Due Process Being Forsaken in The Bahamas?

Monday 18th, November 2013 / 08:04 Published by

Over the years we’ve seen Summary Conviction clauses placed in legislation that gives the Government Minister responsible the power to be prosecutor, judge and jury over matters he/she might consider contrary to the act.

Bear in mind, this is dramatically different than the Minister reporting a suspicious act to the Police who might press charges where one ends up in court in front of an independent judge and jury.

The Minister has the power to be the Police, Judge and Jury.

And now the Government is proposing similar powers, (if not more so as they can take your passport if passed in the present form), for the new VAT Commissioner.

What I find most egregious about this legislation is it’s drafted by lawyers that should have an appreciation for due process and the rule of law.

Here’s a little background.

In 1368 a statute was made in England called the Observance of due Process of Law.

This is what it said:

“None shall be put to answer without due Process of Law.“ITEM, At the Request of the Commons by their Petitions put forth in this Parliament, to eschew the Mischiefs and Damages done to divers of his Commons by false Accusers, which oftentimes have made their Accusations more for Revenge and singular Benefit, than for the Profit of the King, or of his People, which accused Persons, some have been taken, and [X2sometime] caused to come before the King’s Council by Writ, and otherwise upon grievous Pain against the Law: It is assented and accorded, for the good Governance of the Commons, that no Man be put to answer without Presentment before Justices, or Matter of Record, or by due Process and Writ original, according to the old Law of the Land: And if any Thing from henceforth be done to the contrary, it shall be void in the Law, and holden for Error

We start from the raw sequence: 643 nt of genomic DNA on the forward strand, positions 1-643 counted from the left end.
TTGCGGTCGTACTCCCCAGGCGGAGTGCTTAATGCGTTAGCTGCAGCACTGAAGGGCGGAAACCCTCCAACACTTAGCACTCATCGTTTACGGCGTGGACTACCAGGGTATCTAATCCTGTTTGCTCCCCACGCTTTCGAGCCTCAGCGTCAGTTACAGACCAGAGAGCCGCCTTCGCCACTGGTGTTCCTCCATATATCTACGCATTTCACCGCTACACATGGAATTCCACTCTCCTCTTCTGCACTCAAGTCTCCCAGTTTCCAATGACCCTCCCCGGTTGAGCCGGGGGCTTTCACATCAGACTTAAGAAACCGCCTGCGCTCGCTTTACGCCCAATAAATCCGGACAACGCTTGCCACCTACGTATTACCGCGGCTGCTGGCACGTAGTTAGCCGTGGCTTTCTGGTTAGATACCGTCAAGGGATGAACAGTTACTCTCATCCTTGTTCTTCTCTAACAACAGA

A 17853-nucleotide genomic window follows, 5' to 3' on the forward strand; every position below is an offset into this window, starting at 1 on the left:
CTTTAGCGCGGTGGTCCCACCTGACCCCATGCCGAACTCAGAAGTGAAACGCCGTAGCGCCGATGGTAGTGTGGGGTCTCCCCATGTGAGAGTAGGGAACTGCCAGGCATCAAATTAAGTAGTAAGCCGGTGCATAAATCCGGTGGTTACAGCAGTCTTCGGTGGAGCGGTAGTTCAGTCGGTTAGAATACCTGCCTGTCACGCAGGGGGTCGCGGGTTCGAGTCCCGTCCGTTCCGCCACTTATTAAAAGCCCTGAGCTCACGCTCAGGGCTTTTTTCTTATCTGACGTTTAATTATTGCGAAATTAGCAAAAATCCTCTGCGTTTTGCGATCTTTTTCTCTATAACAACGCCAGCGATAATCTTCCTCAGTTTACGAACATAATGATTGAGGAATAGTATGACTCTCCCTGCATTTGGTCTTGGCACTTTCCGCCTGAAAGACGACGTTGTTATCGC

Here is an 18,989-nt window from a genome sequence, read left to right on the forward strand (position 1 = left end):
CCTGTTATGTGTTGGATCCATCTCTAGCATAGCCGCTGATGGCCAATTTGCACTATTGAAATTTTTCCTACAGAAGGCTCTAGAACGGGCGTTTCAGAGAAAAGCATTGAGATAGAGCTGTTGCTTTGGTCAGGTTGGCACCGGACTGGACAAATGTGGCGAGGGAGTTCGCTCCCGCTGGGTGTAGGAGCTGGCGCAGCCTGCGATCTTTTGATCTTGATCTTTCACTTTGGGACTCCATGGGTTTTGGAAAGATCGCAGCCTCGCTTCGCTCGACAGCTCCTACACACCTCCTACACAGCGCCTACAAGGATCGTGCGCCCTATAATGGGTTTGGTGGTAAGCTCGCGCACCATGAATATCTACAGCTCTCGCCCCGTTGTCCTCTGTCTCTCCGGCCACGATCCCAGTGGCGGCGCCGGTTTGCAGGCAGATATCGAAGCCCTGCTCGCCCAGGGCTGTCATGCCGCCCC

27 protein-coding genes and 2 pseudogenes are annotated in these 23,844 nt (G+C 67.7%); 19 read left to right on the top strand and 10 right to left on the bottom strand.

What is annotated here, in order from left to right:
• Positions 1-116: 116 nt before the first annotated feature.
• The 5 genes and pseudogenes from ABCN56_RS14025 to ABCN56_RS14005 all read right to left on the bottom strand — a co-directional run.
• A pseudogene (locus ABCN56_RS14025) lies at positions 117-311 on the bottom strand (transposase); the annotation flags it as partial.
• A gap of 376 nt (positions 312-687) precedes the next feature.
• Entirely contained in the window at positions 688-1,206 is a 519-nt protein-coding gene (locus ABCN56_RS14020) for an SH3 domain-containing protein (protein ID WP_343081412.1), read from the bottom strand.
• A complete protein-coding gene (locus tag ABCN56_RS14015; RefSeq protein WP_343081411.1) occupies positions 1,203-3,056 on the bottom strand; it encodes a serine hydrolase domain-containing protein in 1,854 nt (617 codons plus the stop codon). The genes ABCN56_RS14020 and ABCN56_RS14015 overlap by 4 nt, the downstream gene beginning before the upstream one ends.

In today’s language, Justice.org puts it this way:

“Due process and the right to fair trial lie at the heart of our common law system of justice. For centuries, they have expressed the core idea that every person is entitled to the due process of law, to challenge the legality of their detention, and to a fair hearing by an independent and impartial tribunal.”

If this isn’t enough, Chapter III of The Bahamas Constitution seems to guarantee certain rights to due process.

To dismiss such an important tenet, established during the reign of King Edward, so easily, is a travesty to say the least, setting a dangerous precedent for future generations.

I trust Bahamians will not let this stand.

Source: WebLog Bahamas

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